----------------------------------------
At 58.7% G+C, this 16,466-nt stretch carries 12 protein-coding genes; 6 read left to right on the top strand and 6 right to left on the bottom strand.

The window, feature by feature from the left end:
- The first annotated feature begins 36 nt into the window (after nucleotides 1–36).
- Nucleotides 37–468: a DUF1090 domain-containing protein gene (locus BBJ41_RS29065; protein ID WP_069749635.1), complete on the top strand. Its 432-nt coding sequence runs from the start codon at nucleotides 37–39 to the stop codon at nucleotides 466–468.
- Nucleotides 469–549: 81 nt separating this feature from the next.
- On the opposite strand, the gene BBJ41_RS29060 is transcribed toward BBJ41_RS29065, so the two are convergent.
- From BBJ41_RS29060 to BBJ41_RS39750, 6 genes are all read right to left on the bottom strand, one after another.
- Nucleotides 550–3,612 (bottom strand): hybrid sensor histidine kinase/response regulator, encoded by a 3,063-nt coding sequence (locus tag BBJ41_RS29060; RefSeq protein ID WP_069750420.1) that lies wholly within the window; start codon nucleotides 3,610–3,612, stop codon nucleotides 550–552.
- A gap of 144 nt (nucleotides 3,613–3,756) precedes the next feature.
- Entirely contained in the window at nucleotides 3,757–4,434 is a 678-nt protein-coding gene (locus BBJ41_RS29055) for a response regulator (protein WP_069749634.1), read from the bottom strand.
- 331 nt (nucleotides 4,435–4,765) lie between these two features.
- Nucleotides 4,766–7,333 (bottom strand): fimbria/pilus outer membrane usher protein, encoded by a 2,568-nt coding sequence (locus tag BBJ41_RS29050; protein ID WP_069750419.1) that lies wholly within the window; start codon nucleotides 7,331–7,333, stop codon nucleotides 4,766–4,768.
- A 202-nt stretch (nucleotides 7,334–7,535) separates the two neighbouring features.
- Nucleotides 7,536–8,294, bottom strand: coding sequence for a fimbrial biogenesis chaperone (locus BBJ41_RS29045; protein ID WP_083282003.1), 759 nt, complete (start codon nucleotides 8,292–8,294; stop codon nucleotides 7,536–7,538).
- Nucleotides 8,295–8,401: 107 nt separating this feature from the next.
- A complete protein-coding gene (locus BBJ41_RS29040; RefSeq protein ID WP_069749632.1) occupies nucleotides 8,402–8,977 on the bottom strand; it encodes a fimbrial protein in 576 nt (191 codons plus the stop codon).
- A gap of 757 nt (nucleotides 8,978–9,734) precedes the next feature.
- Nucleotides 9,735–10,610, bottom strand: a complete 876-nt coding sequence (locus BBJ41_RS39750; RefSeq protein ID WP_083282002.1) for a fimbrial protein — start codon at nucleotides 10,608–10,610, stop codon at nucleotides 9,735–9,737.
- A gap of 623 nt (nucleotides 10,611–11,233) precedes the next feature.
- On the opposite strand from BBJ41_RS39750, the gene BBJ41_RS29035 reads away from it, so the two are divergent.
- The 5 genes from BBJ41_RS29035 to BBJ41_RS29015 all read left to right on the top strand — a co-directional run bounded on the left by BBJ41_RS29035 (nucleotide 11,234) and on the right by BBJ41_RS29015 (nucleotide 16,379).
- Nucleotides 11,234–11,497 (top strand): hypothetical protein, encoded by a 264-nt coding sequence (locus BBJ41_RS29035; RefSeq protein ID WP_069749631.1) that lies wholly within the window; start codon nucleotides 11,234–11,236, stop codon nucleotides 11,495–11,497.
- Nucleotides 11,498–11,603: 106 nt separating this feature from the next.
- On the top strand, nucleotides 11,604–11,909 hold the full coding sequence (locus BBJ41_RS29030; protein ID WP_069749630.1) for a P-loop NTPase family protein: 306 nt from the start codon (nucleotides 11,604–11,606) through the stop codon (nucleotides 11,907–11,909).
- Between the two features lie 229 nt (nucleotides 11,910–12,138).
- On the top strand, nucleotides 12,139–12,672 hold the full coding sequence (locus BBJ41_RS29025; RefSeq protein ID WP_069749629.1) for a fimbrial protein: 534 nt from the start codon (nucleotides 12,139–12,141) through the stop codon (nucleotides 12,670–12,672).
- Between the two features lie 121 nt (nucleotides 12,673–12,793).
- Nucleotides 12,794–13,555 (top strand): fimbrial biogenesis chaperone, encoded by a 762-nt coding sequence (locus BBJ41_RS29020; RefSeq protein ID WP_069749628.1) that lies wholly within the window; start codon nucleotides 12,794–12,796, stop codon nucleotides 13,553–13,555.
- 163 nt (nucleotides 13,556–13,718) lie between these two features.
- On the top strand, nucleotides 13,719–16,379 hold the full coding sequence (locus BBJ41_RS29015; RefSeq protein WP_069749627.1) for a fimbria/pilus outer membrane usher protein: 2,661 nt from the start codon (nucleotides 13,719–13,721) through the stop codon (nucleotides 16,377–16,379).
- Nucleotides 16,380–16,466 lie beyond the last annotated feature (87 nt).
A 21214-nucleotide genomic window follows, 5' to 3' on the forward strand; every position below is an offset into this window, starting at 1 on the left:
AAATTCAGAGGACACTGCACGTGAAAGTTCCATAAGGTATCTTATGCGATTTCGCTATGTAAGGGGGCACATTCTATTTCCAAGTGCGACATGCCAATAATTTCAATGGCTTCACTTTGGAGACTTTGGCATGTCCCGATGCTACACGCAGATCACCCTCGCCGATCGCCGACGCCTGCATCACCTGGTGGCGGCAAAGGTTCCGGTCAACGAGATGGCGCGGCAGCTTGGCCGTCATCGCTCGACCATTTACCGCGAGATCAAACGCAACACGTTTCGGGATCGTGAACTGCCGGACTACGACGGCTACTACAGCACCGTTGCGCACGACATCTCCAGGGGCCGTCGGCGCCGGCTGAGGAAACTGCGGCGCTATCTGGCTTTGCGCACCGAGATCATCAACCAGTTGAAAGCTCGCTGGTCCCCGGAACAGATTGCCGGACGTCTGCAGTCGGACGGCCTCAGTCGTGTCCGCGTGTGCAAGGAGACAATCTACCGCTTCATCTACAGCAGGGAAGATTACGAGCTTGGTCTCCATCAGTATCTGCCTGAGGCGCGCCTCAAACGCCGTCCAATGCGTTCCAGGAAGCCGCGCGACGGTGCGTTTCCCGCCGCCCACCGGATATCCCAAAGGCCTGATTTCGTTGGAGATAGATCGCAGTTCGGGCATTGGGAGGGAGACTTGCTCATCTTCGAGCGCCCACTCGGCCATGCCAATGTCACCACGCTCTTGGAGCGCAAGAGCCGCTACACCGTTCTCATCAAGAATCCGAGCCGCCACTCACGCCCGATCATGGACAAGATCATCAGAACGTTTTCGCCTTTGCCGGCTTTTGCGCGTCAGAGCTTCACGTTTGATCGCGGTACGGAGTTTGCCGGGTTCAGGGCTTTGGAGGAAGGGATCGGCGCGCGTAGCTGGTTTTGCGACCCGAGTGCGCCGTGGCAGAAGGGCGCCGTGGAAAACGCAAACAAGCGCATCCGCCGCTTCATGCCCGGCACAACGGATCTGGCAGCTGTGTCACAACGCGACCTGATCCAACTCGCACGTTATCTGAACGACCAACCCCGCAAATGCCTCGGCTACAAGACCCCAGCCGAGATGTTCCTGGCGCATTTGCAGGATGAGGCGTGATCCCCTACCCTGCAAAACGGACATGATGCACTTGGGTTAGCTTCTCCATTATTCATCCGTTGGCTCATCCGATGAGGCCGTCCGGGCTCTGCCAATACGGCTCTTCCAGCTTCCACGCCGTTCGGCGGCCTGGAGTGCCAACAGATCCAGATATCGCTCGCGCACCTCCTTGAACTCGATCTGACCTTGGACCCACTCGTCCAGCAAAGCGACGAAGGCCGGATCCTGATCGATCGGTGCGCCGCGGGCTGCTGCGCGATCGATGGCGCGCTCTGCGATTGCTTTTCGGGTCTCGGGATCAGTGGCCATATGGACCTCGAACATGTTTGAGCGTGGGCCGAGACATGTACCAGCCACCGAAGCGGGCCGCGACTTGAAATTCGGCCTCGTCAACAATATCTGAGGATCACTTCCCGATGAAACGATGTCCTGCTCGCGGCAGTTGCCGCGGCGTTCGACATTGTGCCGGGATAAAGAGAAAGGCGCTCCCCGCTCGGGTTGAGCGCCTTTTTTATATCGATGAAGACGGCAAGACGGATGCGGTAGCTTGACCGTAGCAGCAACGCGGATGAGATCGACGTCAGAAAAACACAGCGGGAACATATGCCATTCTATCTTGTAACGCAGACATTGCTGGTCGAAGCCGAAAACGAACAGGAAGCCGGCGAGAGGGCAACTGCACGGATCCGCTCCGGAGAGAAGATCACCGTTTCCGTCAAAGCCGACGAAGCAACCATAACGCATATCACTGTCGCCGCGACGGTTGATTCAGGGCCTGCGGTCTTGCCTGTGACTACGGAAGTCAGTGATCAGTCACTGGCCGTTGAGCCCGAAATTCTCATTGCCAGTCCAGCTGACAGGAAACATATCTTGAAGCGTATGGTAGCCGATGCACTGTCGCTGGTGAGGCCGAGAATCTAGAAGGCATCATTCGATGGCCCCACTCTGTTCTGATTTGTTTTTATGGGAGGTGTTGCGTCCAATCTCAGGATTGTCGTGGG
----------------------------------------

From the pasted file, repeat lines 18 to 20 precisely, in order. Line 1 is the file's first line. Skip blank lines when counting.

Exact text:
- Nucleotides 9,735–10,610, bottom strand: a complete 876-nt coding sequence (locus BBJ41_RS39750; RefSeq protein ID WP_083282002.1) for a fimbrial protein — start codon at nucleotides 10,608–10,610, stop codon at nucleotides 9,735–9,737.
- A gap of 623 nt (nucleotides 10,611–11,233) precedes the next feature.
- On the opposite strand from BBJ41_RS39750, the gene BBJ41_RS29035 reads away from it, so the two are divergent.